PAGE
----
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GoldPlatedDish
post Oct 30 2009, 07:47 PM
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Is it okay if I only learned rotation finesse for T, J and L-pieces?


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caffeine
post Oct 30 2009, 08:55 PM
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You can benefit from learning all the tetrominoes. Are you sure you have those down, though? For L/J/T, the "autorepeat to the right wall, CCW rotation, then tap left once" is especially unintuitive.

Other tricky ones include the verticle I-tetromino positions as well as horizontal I-tetromino left-left (the tendency is to autorepeat left then tap right, which is slightly worse, and this goes for other tetrominoes too).
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XaeL
post Nov 1 2009, 07:43 AM
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wow i wish there was a summary of these.

For example i'm pretty sure my L/J/T are correct, because i use das to wall then tap off wall.


but didnt know about the I hax (left-left)


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QUOTE(Paradox @ Dec 16 2010 @ 05:52 PM)
Like many setups here, it is useful if your opponent doesn't move and you get 4 Ts in a row.
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AS999
post Jan 23 2010, 07:39 PM
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Let's me see if I got it right, finesse is using the autorepeat instead of taping in case it's faster? But if I do so, how am I ever going to get faster at taping if I stopped practising?
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caffeine
post Jan 23 2010, 08:37 PM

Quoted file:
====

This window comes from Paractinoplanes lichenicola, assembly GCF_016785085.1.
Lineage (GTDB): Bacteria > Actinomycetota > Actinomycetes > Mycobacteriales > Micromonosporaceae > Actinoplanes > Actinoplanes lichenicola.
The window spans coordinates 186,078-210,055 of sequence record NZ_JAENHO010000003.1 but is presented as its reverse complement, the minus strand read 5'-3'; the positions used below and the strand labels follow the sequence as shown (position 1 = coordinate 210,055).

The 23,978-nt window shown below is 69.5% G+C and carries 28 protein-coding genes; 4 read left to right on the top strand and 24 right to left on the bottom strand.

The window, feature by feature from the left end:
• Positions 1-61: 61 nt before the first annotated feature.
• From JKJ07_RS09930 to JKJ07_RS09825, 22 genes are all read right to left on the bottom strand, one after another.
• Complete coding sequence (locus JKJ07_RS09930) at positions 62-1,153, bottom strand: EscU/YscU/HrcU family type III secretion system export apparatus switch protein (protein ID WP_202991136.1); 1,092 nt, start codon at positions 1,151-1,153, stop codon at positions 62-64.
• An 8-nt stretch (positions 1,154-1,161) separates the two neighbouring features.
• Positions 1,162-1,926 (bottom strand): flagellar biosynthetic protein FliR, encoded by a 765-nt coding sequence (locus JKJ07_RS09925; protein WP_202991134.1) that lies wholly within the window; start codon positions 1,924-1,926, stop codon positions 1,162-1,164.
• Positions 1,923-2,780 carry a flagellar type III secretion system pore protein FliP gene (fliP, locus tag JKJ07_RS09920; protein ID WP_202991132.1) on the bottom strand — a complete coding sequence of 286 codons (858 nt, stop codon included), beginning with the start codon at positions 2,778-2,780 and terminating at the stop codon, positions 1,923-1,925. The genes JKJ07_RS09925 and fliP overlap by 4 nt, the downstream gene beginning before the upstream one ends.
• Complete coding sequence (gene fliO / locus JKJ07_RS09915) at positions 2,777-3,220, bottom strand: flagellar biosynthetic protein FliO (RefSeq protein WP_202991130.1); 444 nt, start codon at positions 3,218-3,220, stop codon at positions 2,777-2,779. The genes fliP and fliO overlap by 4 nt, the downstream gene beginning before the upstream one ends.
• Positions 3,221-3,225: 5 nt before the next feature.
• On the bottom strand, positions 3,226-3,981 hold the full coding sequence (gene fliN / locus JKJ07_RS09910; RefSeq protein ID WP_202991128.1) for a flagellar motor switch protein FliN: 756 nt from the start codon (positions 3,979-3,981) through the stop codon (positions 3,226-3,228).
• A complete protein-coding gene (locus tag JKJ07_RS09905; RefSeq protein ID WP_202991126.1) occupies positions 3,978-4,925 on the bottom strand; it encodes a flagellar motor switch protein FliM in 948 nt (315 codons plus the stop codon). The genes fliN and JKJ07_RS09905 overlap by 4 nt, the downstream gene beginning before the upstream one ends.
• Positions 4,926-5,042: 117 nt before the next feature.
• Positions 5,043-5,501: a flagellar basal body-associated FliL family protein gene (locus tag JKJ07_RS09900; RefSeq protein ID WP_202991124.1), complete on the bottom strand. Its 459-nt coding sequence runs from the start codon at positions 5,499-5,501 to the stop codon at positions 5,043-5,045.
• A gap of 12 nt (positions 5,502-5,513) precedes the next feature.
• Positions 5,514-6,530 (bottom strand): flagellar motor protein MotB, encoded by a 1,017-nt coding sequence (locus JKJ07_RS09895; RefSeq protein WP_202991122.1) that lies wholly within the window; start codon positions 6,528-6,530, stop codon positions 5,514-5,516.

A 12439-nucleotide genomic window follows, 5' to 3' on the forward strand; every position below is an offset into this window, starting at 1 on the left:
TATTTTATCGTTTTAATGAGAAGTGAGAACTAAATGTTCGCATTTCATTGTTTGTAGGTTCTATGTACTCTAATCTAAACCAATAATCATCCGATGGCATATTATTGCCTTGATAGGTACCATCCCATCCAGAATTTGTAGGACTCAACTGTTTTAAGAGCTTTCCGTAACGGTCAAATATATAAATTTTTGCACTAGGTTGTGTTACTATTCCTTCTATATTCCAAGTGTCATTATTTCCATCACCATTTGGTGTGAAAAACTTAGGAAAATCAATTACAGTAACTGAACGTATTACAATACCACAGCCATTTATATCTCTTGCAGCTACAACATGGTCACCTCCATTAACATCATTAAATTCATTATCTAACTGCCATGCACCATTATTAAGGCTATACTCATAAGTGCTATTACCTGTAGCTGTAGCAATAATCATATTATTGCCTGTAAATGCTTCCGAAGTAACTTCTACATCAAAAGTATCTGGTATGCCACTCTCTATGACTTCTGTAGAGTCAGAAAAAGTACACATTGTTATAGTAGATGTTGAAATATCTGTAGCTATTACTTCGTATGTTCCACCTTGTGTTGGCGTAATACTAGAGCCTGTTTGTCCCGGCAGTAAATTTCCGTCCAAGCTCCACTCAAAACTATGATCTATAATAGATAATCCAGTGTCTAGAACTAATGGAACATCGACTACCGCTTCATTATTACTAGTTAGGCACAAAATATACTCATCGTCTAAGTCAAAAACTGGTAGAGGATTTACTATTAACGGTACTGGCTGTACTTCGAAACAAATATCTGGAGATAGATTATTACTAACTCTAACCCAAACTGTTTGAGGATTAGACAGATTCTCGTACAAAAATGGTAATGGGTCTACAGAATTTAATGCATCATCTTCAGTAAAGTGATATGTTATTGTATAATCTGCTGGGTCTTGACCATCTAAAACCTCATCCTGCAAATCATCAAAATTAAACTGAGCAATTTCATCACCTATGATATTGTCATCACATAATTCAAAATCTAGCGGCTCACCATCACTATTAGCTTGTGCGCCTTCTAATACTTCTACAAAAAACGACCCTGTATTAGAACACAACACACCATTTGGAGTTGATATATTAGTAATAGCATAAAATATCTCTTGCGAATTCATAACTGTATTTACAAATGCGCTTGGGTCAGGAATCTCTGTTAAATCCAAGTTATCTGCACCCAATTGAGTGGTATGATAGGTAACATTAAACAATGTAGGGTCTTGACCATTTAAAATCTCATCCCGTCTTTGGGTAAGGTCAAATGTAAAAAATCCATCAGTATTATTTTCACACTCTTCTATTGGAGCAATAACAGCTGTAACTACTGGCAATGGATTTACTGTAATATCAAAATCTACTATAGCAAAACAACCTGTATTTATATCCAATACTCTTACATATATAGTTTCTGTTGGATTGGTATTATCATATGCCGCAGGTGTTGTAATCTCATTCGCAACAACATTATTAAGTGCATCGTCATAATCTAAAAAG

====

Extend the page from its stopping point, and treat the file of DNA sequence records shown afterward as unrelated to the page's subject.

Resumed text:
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QUOTE(AS999 @ Jan 23 2010, 07:39 PM) *

Let's me see if I got it right, finesse is using the autorepeat instead of taping in case it's faster? But if I do so, how am I ever going to get faster at taping if I'm stopped practising?


If you've replaced a particular placement (for which you used tapping) with now using autorepeat, because it's faster, why would you need to get faster at tapping for that particular placement? No point in practicing an approach you no longer use.
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Magnanimous
post Jan 23 2010, 09:47 PM
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Granted, tapping is occasionally useful in games like Tetris Friends or Game Boy Tetris...


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AS999
post Jan 24 2010, 11:15 AM
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Exactly, I'm playing on Tetris friends. Where the autorepeater speed can't be changed. It is possible to be faster than it. So, using it instead of practising taping is not a good idea, at least not in the long run. I don't think it's that hard to understand... Hope I'm right.
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caffeine
post Jan 31 2010, 12:31 AM
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Okay, I see what you're saying now. This is a dilemma I've been dealing with for years. I've gone between fast autorepeat, slow autorepeat, and middle autorepeat finesse schemes. It really messes me up. But it's funny you mention the "long run," though. Tetris Friends is currently beta testing customizable DAS and autorepeat, so who knows. Maybe practicing tapping is bad for the long run, after all.
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Someone2knoe
post Feb 21 2010, 05:18 AM
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Well tapping will always be useful, even with fast autorepeat.


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solo2001
post Apr 17 2010, 11:55 PM
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QUOTE(caffeine @ Jan 30 2010, 09:31 PM) *

It's funny you mention the "long run," though. Tetris Friends is currently beta testing customizable DAS and autorepeat, so who knows. Maybe practicing tapping is bad for the long run, after all.


TF finally got customizable DAS! ...crap.


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larrytetris
post Aug 29 2010, 08:45 PM
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Can we get this stickied? w00t.gif


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QUOTE(DarthDuck @ Oct 19 2011, 09:14 PM) *

Larry can polymer spin and reinvent tetris itself while he plays